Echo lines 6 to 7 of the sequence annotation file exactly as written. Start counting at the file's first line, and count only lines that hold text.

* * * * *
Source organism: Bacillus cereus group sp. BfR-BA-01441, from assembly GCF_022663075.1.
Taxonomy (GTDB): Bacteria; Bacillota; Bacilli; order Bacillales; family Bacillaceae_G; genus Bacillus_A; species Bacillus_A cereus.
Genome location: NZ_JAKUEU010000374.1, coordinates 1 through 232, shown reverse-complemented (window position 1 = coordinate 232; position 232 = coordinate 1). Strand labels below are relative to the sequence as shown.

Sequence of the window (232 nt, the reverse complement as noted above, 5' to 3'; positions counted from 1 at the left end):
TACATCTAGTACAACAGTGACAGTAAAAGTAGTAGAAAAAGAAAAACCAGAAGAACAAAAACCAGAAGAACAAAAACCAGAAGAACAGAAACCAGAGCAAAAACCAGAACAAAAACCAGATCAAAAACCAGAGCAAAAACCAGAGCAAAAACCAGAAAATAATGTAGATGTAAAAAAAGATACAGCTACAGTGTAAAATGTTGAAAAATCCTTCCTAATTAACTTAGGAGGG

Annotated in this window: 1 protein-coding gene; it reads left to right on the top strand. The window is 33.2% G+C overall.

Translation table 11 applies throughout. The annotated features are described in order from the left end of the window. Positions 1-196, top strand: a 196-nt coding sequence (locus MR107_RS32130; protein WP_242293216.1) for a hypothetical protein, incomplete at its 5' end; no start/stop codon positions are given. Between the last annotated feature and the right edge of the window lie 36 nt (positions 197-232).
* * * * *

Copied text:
Annotated in this window: 1 protein-coding gene; it reads left to right on the top strand. The window is 33.2% G+C overall.

Translation table 11 applies throughout. The annotated features are described in order from the left end of the window. Positions 1-196, top strand: a 196-nt coding sequence (locus MR107_RS32130; protein WP_242293216.1) for a hypothetical protein, incomplete at its 5' end; no start/stop codon positions are given. Between the last annotated feature and the right edge of the window lie 36 nt (positions 197-232).